Elate Universal Crème
Natural & Organic | Natural & organic ingredients
Best For |Cheeks and highlight
Brand Ethics | Vegan, cruelty-free, gluten-free
Packaging | Reusable Bamboo Blush Compact, or in a seed paper refill envelope that can be planted
Price Range | $22–$29
I do still use Glossier’s Boy Brow. Who doesn’t? I’m not kidding when I say I must put on like four coats of that stuff throughout my whole routine. Now you all know my deepest selfie secret…But still waiting for a brand to swoop in and make my brow game plastic free.
For mascara, if I’m going for an uber natural look, I love using Covergirl’s brown Lash Blast mascara just on the lashes at the outer corners of my eye. I don’t have naturally cat eyed lashes like some people do (mine stick straight out like broom bristles), so that helps them get there. I was STOKED when Covergirl went cruelty free, because I think it’s important that more ethical cosmetics be highly accessible. If I’m going full lash, I love using Smashbox Super Fan. I was using Better Than Sex before, and it was definetly voluminous but would dry out too quickly and I’m not about clumpy lashes.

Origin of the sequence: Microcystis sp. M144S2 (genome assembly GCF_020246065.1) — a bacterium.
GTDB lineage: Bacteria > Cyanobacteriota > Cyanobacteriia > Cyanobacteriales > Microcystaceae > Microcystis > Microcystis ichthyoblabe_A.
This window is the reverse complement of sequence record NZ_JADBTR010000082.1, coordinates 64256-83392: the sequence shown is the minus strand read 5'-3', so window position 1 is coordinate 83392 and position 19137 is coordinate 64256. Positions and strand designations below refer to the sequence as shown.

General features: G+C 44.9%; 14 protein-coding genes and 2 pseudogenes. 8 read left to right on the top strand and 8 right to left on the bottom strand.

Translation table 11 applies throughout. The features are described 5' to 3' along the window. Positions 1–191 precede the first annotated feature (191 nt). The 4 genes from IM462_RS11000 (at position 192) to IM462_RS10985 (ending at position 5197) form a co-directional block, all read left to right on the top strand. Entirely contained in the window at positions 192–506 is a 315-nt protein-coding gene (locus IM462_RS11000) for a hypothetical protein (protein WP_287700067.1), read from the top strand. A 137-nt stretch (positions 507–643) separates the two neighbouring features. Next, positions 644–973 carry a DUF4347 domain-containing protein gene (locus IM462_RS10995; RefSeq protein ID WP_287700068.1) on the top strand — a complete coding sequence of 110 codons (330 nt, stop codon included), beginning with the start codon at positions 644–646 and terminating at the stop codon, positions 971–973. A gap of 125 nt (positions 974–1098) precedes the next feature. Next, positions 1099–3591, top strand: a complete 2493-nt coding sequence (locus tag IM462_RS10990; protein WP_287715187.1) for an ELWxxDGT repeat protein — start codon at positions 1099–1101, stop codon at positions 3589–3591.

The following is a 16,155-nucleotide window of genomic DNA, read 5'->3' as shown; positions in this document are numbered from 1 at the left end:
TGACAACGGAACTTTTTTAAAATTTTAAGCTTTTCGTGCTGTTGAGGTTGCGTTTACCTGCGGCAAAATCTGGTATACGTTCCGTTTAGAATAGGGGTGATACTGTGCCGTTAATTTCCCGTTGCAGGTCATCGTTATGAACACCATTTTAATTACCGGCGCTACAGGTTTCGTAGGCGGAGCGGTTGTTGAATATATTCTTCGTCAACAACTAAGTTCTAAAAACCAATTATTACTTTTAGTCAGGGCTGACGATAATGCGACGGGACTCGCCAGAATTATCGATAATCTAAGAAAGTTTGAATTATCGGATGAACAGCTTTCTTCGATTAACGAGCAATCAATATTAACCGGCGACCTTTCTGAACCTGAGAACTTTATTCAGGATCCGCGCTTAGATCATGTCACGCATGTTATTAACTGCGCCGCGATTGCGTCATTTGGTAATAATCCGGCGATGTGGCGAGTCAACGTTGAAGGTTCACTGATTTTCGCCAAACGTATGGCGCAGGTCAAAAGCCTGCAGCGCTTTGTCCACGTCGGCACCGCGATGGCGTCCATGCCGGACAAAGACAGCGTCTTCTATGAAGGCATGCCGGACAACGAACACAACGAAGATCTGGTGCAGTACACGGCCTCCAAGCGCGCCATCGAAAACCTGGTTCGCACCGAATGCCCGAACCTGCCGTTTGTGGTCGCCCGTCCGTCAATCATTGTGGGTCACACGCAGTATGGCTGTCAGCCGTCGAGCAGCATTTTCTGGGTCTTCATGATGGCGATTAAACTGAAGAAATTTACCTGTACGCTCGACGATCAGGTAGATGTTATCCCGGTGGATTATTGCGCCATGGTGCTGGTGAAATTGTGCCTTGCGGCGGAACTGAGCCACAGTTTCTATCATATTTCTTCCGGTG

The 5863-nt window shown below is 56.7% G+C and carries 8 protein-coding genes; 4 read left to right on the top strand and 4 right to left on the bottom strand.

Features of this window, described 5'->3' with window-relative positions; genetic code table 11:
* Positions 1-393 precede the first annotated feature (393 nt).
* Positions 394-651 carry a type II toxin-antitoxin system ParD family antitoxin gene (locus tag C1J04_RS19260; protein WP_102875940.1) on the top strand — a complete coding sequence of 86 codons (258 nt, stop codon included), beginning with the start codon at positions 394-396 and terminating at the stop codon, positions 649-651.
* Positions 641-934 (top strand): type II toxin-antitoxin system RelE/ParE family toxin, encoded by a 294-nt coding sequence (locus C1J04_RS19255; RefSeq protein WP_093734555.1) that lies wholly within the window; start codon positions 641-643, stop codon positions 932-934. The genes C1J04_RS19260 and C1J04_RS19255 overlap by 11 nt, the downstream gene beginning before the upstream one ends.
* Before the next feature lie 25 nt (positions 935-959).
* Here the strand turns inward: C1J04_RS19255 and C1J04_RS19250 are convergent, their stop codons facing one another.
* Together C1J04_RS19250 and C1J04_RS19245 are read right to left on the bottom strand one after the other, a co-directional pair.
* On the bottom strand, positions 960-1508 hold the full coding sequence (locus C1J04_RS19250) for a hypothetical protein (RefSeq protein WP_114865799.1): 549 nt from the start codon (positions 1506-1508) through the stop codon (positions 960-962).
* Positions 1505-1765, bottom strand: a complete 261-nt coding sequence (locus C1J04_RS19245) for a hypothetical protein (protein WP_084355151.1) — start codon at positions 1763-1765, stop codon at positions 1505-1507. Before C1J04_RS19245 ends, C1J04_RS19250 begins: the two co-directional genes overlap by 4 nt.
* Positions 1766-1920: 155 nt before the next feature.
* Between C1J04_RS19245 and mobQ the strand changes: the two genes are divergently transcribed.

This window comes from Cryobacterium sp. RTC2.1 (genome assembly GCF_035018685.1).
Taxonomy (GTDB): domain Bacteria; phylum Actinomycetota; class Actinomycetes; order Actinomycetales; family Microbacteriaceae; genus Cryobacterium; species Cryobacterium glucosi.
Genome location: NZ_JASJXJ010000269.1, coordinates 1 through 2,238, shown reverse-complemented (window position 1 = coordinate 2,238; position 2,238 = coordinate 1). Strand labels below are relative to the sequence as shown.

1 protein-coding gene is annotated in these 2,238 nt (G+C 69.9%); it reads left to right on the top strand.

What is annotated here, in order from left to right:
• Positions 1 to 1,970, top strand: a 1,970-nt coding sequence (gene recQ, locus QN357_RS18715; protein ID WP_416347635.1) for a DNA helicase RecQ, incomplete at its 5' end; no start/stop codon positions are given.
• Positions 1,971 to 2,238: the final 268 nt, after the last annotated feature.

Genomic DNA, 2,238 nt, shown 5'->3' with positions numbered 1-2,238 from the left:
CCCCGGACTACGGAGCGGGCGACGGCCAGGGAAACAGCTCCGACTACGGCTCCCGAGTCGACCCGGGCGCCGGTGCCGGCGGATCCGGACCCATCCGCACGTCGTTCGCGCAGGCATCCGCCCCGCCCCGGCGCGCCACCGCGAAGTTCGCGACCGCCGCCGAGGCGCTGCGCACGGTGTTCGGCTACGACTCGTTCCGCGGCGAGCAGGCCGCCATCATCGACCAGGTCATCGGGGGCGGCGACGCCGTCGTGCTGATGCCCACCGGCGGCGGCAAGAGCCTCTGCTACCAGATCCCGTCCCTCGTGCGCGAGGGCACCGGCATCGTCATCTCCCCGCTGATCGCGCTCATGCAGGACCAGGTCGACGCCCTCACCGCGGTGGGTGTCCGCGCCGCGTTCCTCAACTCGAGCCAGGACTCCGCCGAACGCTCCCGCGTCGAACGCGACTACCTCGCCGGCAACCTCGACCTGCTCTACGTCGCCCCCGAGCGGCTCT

I probably get the most questions about my hair. I really value having texture in my hair to promote volume, but again, don’t love excessive products. I’ve been using Lush’s Seanik packageless shampoo bar for like a year now and it really helps take this flat lifeless hair to wavy and beachy.
Lush Shampoo Bar
Natural & Organic | Natural ingredients
Best For |Body and volume
Brand Ethics | Vegan
Packaging | Zero Packaging
I don’t have a fav conditioner tbh. Sometimes I won’t even put it in because (shhh) I don’t brush my hair."
—as told to LWB